Saturday, September 20, 2008

Can't believe it! It fructify.....

When we came back from our short trip from Kuala Lumpur last August, I noticed some flowers around the tiny stem of the plant. My assumption was, perhaps due to the lack of water (been away for a week), the humid hot weather will actually trigger most plants to produce blooms. After a week, I noticed that the flowers withered and small fruits appeared. I just can't believe it that my Belimbing Buluh tree or should I still consider it a plant is actually bearing normal size fruits. Uummm, it's really unexpected from such a small plant but I will pluck them in no time to add to my sambal, vegetable dalca or acar buah that I'm planning to cook.

Why I still consider it a plant and not a tree?? The height of the plant is not even a metre tall considering it can actually reach to the height of 5 mtrs to 10 mtrs tall upon maturity. Furthermore, I bought the seedling, planted in a black polybag at the local Sunday market around 6 months ago for a mere $3 in local currency.

The Belimbing Buluh is a local favorite plant/tree and is a close relative of the Carambola or popularly known as the Starfruit. Botanically the Belimbing Buluh is known as Averrhoa Bilimbii and it is also known as the Cucumber tree, Blimbling, Tree Sorrel and many other names. Apparently it originated from the Molluccas, Indonesia and the species is mostly cultivated or found semi-wild throughout Indonesia, Phillippines, Sri Lanka, Bangladesh & Myanmar. It is also commonly found in other Southeast Asian countries. It is considered a tropical tree, less resistant to cold if compared to the Carambola (Starfruit).

The plant is considered long-lived, can reach up to the height between 5 mtrs to 10 mtrs tall with the short trunk quickly divided into upright branches. The oblong 11 to 37 leaflets are alternately arranged in a cluster on a long stem about 30cm to 60cm long. The dark-red flowers, appearing in panicles, bloom from the trunk and oldest branches, are small and fragrant and often in great number towards the bottom of the tree. Bright-green fruits follow,5cm to 8cm in length, often in clusters and a single tree often produces hundreds and hundreds of fruits. The fruits of the Belimbii which is very sour compared to the Carambola (Starfruit) are often added onto some of the Malay cuisines such as Sambal dishes, curry dishes & others.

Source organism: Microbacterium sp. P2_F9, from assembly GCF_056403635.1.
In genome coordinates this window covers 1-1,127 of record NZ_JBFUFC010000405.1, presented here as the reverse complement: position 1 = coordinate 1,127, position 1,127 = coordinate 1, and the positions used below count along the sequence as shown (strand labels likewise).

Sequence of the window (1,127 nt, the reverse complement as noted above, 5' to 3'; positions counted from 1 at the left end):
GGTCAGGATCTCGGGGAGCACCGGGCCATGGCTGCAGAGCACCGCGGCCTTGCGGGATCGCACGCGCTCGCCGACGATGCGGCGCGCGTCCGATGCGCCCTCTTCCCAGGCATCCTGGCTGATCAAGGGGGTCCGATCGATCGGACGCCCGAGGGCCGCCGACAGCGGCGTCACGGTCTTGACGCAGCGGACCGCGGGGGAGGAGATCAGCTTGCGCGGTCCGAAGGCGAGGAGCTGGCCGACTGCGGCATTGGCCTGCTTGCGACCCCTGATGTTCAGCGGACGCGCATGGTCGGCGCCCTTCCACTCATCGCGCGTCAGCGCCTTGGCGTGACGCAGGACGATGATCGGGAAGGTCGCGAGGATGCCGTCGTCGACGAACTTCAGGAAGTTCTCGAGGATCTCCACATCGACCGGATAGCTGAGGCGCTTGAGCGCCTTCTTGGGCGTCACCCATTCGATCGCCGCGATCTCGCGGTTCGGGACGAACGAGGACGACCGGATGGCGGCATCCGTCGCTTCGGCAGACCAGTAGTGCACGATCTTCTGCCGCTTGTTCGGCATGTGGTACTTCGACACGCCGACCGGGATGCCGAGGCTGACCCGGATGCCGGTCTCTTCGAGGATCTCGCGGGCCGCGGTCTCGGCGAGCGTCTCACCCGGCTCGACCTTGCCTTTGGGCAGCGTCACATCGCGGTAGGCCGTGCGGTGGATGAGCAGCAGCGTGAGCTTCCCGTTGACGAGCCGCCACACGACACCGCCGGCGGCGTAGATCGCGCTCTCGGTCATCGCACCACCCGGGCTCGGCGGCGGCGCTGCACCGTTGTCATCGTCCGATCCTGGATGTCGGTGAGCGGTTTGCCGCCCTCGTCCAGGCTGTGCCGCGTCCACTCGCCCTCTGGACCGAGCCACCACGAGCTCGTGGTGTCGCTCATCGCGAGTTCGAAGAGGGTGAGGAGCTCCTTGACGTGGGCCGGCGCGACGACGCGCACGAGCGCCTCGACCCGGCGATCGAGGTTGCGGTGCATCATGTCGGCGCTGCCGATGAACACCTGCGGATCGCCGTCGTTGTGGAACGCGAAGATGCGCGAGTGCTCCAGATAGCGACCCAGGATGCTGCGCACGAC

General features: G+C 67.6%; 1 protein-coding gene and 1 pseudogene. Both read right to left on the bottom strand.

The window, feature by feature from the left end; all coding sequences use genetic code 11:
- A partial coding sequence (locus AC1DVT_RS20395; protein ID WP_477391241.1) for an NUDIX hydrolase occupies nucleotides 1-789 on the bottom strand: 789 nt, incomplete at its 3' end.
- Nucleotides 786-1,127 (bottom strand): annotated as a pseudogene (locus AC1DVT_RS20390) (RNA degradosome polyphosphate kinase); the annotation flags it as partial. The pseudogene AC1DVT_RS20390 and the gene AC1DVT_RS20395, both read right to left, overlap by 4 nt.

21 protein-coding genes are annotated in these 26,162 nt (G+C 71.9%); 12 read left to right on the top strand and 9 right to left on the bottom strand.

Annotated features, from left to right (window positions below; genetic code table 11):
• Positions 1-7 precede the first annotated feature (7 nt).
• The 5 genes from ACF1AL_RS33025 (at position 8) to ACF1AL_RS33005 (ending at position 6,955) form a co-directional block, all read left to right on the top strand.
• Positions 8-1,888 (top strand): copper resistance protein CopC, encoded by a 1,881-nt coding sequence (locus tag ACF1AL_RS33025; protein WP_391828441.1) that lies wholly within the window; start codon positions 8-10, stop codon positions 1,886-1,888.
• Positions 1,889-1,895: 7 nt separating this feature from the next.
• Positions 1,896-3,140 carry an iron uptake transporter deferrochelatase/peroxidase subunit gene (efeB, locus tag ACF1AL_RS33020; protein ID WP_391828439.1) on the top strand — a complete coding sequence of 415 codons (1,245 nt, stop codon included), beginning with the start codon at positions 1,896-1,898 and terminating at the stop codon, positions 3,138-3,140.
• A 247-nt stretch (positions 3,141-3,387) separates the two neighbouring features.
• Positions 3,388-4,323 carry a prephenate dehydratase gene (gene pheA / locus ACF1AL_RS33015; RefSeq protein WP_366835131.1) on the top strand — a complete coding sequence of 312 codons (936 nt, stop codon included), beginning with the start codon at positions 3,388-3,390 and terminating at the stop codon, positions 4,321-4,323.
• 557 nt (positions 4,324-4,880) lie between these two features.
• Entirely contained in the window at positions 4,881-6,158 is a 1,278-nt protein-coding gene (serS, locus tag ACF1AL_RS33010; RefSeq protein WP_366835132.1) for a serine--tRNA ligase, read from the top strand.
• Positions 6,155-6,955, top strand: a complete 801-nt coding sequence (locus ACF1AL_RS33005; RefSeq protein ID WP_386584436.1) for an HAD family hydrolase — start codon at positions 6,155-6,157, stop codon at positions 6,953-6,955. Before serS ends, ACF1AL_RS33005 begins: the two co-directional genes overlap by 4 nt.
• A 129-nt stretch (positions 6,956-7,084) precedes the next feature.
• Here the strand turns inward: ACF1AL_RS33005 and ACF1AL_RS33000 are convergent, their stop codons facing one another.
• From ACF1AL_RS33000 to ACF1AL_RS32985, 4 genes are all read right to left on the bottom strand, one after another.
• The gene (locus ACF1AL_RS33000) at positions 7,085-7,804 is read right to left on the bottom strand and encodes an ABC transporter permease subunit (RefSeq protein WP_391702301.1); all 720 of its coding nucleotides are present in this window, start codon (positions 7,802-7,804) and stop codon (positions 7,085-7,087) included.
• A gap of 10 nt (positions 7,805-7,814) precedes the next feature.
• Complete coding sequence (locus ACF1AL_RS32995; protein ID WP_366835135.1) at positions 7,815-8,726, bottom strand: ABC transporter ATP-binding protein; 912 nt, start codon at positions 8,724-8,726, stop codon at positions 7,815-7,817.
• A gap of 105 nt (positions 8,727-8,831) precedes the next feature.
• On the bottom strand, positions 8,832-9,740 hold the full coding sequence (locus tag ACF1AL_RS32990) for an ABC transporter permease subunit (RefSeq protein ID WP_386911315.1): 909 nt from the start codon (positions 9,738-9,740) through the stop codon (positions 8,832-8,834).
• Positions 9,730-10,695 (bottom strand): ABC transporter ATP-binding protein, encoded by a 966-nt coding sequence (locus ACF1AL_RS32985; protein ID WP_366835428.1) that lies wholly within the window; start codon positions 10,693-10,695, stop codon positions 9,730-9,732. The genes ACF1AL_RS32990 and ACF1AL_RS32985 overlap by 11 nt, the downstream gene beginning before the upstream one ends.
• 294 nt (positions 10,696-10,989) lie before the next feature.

The fruit is traditionally used to help those suffering from high blood pressure and from high fever. For treating high blood pressure sufferers, the fruits are blended, drained to obtain just the juice and drink either in the morning or night. If prefer, sweeteners can be added to the juice since the juice by itself is bitter. The leaves are washed, hand crushed and put onto a piece of cloth which is then put or leave on the forehead to relieve high fever. In some parts of Malaysia the leaves of bilimbi are used as a treatment for venereal disease. A leaf decoction* is taken as a medicine to relieve rectal inflammation. It also seems to be effective against coughs and thrush.

Propagation is by seeds from the ripe fruits or by grafting from a strong, matured stem. This plant grows well in rich, well-drained medium (also stands limestone & sand).

**decoction - extraction by boiling, essence obtained

Since the Eid festivities is just around the corner, I've added Hari Raya songs in my playlist for your listening pleasure. Enjoy!


coupdecoeur said...

a small mark at the time of my passage on your very beautiful blog!
thanks for making us share your moments
you have a translation of my English space!
cordially from France
¸..· ´¨¨)) -:¦:-
¸.·´ .·´¨¨))
((¸¸.·´ ..·´ -:¦:-
-:¦:- ((¸¸.·´* ~ Chris ~ -:¦:-

BIZZY said...

Thanks Chris for your supportive comments and I'm glad that you like my blog. Be sure to visit your blog one of these days.